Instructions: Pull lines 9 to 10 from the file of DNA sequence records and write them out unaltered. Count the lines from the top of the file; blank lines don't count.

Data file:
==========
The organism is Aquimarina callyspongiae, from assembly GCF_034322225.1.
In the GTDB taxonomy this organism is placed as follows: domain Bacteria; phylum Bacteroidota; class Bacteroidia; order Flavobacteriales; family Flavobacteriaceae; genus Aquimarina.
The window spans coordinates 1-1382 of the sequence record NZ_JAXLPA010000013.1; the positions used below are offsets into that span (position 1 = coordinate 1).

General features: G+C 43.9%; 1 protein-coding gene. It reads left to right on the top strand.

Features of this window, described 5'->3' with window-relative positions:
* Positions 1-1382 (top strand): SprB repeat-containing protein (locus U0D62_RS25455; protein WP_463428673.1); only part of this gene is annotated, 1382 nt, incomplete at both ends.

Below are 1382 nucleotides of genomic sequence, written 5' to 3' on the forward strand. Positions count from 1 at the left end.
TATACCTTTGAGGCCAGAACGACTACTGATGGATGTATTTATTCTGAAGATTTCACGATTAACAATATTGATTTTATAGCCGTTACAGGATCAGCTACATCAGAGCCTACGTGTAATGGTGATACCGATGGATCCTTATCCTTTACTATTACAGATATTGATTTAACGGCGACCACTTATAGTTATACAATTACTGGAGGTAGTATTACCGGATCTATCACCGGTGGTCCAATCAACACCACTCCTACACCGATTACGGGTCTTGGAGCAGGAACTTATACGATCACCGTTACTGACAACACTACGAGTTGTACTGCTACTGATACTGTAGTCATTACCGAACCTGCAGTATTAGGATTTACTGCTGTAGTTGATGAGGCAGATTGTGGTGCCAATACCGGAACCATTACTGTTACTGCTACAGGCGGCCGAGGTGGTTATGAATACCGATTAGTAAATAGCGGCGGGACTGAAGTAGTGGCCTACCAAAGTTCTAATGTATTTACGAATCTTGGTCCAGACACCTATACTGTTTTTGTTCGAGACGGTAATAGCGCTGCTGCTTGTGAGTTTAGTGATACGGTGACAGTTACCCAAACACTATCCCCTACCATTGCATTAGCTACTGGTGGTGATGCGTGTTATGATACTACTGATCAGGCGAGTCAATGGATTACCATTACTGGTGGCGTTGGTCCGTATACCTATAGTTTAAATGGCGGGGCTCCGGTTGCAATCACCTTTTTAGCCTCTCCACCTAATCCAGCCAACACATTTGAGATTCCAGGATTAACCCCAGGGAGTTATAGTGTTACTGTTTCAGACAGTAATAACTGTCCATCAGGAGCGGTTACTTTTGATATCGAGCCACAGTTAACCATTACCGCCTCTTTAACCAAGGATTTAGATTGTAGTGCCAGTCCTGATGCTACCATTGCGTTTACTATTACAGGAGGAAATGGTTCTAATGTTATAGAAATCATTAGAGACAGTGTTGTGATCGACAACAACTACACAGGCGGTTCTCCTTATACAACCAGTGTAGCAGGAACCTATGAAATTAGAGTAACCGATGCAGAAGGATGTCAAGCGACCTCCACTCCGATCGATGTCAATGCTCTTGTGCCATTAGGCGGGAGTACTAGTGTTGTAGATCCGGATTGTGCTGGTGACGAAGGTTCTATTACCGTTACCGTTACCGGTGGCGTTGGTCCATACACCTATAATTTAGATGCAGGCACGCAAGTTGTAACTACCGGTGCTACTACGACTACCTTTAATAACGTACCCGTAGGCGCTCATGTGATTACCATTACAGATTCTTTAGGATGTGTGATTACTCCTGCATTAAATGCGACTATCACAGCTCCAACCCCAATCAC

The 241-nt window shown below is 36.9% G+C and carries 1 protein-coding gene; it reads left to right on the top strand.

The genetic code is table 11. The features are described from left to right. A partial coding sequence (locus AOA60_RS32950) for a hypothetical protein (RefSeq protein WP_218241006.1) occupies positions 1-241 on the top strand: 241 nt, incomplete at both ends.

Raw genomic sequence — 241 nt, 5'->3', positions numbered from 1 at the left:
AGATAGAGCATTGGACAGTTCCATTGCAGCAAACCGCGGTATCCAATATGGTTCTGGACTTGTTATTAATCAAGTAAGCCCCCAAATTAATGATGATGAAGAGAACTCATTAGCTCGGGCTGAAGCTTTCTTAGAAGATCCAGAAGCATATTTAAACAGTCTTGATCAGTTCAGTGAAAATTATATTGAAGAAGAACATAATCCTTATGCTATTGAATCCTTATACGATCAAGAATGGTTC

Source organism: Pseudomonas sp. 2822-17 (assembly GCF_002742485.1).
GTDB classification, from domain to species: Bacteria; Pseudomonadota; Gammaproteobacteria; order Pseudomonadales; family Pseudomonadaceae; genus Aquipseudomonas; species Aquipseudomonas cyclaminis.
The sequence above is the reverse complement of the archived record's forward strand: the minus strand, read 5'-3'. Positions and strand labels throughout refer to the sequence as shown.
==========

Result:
The 241-nt window shown below is 36.9% G+C and carries 1 protein-coding gene; it reads left to right on the top strand.

The genetic code is table 11. The features are described from left to right. A partial coding sequence (locus AOA60_RS32950) for a hypothetical protein (RefSeq protein WP_218241006.1) occupies positions 1-241 on the top strand: 241 nt, incomplete at both ends.